PUBLISHED : Monday, 08 December, 2008, 12:00am
UPDATED : Monday, 08 December, 2008, 12:00am

Let's stamp out discrimination

Hong Kong may be an international city, but many people experience various forms of discrimination. They could face prejudice because of their gender, nationality or religion.

The government has urged people not to discriminate against others.

Although sexual bias is not so prevalent now, there is still discrimination in the workplace.

Some people look down upon labourers, while new arrivals from the mainland find it difficult to integrate into the community.

Hongkongers should be more considerate about their less fortunate compatriots.

We should help others and become role models for the rest of the world.

Joe Wijoyo, California School

Help others and win their respect

We live in a modern society, so we have to interact with others very often. Therefore, we should have good manners.

We should learn to be patient when seeking help from our schoolmates or friends.

They may not have the time or the ability to give us a helping hand. Then you should not bother them anymore.

On the other hand, if you do more for your classmates, friends or parents, you will gain their love and respect.

Remember: 'Do unto others as you would have others do unto you.'

Jacol Lam, Hang Seng School of Commerce

Building bridges with Africa

I read an article about 12 students from the University of Hong Kong who visited underprivileged children in Ghana.

The students said they hoped the project would form a bridge between two different worlds. I am sure it did.

Even when I was a little girl, I knew African countries were very poor. My mother sent part of my pocket money to charitable organisations every year.

I knew it was not enough for the children to have a comfortable life, but I hoped it would at least help them survive.

Children in Africa face many serious problems, such as Aids, lack of health care and starvation.

I don't know why there's such a huge difference between children in Africa and those in Hong Kong.

I will join this kind of programme when I'm 18 years old. I want to build a bridge with the poor children in Africa.

Zita Cheung Cheuk-kwan, Kit Sam Lam Bing Yim Secondary School

Dating can affect school life

Most parents believe students should not date. Students should concentrate more on their studies, they say.

However, teenagers think they are old enough to balance romance with their studies. This can easily lead to conflict between parents and children.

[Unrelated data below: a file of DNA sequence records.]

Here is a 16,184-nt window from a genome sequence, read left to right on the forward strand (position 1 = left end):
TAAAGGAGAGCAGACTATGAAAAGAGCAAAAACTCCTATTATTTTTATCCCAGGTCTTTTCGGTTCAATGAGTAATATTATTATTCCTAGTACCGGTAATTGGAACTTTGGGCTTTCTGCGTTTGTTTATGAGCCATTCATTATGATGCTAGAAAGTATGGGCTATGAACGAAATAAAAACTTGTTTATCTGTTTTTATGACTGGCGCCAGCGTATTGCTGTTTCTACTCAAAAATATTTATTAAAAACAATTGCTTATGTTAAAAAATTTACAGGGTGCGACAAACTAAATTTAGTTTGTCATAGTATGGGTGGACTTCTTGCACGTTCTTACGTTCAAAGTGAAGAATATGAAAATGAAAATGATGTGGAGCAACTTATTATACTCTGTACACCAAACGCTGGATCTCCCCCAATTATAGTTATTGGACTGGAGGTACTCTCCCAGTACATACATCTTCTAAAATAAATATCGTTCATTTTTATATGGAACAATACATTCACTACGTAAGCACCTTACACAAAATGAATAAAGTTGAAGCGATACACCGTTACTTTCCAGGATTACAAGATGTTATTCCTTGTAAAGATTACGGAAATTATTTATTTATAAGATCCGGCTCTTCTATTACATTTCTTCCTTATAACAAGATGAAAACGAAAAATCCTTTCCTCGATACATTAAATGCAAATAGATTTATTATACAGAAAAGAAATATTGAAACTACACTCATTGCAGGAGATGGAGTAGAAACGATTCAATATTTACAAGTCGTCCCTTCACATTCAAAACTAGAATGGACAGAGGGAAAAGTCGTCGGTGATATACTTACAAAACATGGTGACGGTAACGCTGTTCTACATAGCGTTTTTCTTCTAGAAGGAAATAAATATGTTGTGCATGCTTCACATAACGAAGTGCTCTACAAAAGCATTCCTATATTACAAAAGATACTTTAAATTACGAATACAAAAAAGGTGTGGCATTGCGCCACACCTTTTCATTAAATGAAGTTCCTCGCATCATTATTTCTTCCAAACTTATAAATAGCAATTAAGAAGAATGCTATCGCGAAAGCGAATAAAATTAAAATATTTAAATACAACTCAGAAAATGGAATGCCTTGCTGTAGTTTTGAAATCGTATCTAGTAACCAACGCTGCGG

I understand the students' situation. In school, boys and girls work together. They can become attached to each other.

But most student love affairs don't last long. And students will be sad after they break up. This can affect their school life.

I think students should not date.

On the other hand, parents should not scold their children for dating.

They need to give their children proper advice and guide them to act responsibly.

These problems can be solved if parents and children have good communication.

Hannah Miao, CNEC Christian College

Tutorials not the only answer

Hongkongers take exams too seriously. If our academic results are bad, our future may not be too bright.

Exams are important, but we should not forget the objective of education. Learning can be interesting and inspiring.

Taking private tuition is not the only way to get better grades.

For example, you can check out relevant websites, do more exercises and read more books.

The best way to improve your academic performance is to pay attention in class.

Don't hesitate to ask your teachers questions. And don't be afraid of criticism. This is part of the learning process.

Attending tutorial classes won't help you build confidence or problem-solving and research skills.

These are vital for your future success.

Florence Wong, Pooi To Middle School

Recycle, re-use and save the Earth

I wish to express my views on Friends of the Earth's 'Waste-to-Goodies' recycling programme.

It has many advantages, especially in these difficult times.

The green group encourages people to bring recyclable household goods to its mobile collection centres in return for small gifts.

This can help people save money as well as protect the environment.

The government should promote this programme among the public. Then more people will realise the importance of reducing waste.

Theresa Au Hiu-ching, Our Lady of the Rosary College

We are so lucky

Thousands of poor mainland children cannot go to school.

I heard of a girl who stays home because her parents cannot afford the school fees.

She helps her family with household chores. Some mainland parents think girls don't need to study.

We are so lucky to live in Hong Kong.

Without an education, there's no hope. We should give poor children a helping hand and treasure what we have.

Li Ka-man, Leung Shek Chee College